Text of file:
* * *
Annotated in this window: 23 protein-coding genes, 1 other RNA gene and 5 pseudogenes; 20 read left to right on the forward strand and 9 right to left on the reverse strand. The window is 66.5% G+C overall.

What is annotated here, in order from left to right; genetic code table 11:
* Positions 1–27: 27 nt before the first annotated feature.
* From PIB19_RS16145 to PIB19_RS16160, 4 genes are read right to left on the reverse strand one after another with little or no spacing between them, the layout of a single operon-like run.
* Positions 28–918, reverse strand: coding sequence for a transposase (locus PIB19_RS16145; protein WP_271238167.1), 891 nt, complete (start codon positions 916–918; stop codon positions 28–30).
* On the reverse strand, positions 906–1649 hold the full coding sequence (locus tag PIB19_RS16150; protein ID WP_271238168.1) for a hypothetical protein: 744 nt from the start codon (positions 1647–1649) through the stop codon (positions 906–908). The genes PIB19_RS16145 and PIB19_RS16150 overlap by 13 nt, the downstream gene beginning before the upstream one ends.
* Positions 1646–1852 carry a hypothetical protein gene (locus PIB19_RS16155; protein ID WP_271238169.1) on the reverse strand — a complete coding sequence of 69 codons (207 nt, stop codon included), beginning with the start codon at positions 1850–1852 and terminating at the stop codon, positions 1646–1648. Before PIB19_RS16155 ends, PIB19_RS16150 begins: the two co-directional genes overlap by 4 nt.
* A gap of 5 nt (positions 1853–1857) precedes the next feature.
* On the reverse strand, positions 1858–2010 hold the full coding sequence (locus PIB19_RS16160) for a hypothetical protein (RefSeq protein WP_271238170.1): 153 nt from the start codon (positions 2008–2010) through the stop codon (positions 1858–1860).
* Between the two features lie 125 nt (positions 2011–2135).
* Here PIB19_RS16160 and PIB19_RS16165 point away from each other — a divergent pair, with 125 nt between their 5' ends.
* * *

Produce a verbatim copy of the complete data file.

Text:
Annotated in this window: 23 protein-coding genes, 1 other RNA gene and 5 pseudogenes; 20 read left to right on the forward strand and 9 right to left on the reverse strand. The window is 66.5% G+C overall.

What is annotated here, in order from left to right; genetic code table 11:
* Positions 1–27: 27 nt before the first annotated feature.
* From PIB19_RS16145 to PIB19_RS16160, 4 genes are read right to left on the reverse strand one after another with little or no spacing between them, the layout of a single operon-like run.
* Positions 28–918, reverse strand: coding sequence for a transposase (locus PIB19_RS16145; protein WP_271238167.1), 891 nt, complete (start codon positions 916–918; stop codon positions 28–30).
* On the reverse strand, positions 906–1649 hold the full coding sequence (locus tag PIB19_RS16150; protein ID WP_271238168.1) for a hypothetical protein: 744 nt from the start codon (positions 1647–1649) through the stop codon (positions 906–908). The genes PIB19_RS16145 and PIB19_RS16150 overlap by 13 nt, the downstream gene beginning before the upstream one ends.
* Positions 1646–1852 carry a hypothetical protein gene (locus PIB19_RS16155; protein ID WP_271238169.1) on the reverse strand — a complete coding sequence of 69 codons (207 nt, stop codon included), beginning with the start codon at positions 1850–1852 and terminating at the stop codon, positions 1646–1648. Before PIB19_RS16155 ends, PIB19_RS16150 begins: the two co-directional genes overlap by 4 nt.
* A gap of 5 nt (positions 1853–1857) precedes the next feature.
* On the reverse strand, positions 1858–2010 hold the full coding sequence (locus PIB19_RS16160) for a hypothetical protein (RefSeq protein WP_271238170.1): 153 nt from the start codon (positions 2008–2010) through the stop codon (positions 1858–1860).
* Between the two features lie 125 nt (positions 2011–2135).
* Here PIB19_RS16160 and PIB19_RS16165 point away from each other — a divergent pair, with 125 nt between their 5' ends.